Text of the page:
Table of Contents

Tuesday Nov. 10th 2015
Location: CIC Panther Hollow Room
Time: 4:30PM
Michael Adler
Principal Engineer, Technology Pathfinding and Innovation (TPI), Intel


LEAP Scavenger: Automating the Construction of Application-Optimized Memory Hierarchies on FPGAs

FPGA programmers often find themselves bogged down in plumbing. In general purpose computation, high-level abstractions separate algorithm design from platform implementation, allowing programmers to focus on algorithms while building increasingly complex systems. This separation has come only recently to FPGAs. It is still common for details of particular memory systems and devices to leak into user code, making it very difficult to port from one FPGA platform to another and even more difficult to take code optimized for one FPGA platform, switch to a new platform and take advantage of new resources.

LEAP, the Latency-Insensitive Environment for Application programming, is an open-source operating environment for FPGAs. Like an operating system on general purpose hardware, it provides abstract interfaces to classes of hardware such as memory and I/O devices. Beyond simple ease of programming and portability, this abstraction provides an opportunity to automate optimization of platform services for a particular application on particular hardware. In FPGAs, this platform-level malleability extends to the memory system. Since application kernels often use few memory resources, substantial memory capacity may be available to the platform for use on behalf of the user program.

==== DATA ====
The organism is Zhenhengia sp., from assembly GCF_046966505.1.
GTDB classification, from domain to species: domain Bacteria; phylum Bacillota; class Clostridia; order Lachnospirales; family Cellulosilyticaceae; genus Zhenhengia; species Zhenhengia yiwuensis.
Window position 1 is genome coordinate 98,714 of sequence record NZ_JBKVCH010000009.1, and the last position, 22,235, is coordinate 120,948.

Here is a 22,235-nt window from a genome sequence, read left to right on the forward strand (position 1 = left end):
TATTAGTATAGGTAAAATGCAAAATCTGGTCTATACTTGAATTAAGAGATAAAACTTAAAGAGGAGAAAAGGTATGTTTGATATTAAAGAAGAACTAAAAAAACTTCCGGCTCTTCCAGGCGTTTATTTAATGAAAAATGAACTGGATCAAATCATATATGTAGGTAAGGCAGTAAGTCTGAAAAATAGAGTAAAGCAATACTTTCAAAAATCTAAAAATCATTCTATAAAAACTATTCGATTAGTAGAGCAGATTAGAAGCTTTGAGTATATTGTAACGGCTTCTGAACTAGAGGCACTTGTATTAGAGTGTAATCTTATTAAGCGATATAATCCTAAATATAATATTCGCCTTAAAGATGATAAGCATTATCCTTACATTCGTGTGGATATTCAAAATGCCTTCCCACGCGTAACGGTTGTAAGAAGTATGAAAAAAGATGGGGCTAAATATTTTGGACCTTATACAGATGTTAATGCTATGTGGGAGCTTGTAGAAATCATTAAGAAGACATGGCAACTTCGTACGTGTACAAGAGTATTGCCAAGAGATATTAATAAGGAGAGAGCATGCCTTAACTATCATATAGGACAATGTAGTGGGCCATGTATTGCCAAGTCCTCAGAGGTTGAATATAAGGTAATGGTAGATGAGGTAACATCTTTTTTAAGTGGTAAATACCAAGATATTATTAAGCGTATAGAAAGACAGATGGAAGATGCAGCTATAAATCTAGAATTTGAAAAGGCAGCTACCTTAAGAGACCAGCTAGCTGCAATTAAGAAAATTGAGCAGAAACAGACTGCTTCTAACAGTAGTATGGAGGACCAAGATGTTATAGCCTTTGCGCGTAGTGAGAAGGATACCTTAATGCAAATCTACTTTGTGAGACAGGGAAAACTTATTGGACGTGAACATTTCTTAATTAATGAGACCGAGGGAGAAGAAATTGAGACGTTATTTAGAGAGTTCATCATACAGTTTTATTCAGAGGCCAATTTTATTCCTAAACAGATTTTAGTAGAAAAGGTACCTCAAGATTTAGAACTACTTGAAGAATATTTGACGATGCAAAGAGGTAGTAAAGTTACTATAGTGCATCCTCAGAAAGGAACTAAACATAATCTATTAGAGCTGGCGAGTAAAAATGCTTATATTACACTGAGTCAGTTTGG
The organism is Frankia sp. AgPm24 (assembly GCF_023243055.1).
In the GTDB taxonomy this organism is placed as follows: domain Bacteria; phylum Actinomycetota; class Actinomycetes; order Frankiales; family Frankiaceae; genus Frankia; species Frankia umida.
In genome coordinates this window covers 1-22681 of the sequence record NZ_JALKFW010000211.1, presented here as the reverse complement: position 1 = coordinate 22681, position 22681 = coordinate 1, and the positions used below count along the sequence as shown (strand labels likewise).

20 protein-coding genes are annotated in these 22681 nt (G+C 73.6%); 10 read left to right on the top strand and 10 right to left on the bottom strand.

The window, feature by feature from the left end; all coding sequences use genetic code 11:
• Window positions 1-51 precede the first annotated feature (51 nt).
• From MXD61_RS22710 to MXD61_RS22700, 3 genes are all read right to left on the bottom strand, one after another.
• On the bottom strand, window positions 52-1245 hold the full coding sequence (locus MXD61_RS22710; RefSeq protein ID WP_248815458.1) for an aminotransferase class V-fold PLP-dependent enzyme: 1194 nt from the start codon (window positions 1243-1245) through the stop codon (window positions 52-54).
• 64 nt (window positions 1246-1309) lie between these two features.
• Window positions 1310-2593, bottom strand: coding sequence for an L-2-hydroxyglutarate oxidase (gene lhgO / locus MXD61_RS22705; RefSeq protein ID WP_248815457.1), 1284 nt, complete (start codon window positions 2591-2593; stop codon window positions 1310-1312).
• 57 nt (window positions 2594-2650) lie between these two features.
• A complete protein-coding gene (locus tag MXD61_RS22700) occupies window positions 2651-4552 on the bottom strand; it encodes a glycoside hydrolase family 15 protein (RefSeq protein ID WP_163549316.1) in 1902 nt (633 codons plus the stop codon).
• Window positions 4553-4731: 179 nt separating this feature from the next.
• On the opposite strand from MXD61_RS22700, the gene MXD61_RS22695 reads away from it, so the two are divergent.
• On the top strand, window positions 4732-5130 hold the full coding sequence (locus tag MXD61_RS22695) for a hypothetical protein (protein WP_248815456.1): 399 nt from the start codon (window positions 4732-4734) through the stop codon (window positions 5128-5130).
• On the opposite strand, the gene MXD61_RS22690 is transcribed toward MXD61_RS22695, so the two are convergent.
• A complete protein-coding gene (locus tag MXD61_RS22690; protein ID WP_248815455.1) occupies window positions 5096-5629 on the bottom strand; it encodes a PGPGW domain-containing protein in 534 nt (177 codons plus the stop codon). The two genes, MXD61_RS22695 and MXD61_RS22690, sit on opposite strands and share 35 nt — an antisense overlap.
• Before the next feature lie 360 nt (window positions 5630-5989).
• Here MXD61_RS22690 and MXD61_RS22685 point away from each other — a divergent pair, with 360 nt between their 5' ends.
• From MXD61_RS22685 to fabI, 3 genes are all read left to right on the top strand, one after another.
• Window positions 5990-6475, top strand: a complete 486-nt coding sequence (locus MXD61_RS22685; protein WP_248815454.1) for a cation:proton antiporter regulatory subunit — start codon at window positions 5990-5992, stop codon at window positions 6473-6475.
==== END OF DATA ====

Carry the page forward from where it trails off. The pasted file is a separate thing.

The talk will cover the LEAP design philosophy and basic services and then discuss our current work on construction of application-specific memories, considering tradeoffs such as cache size, latency and timing.


Michael Adler is a Principal Engineer in the Technology Pathfinding and Innovation (TPI) group at Intel. After beginning his career on compiler back ends he has moved down the hierarchy toward processor simulation and microarchitecture research. His research is focused on the challenges of rapid specification of complex reconfigurable systems.

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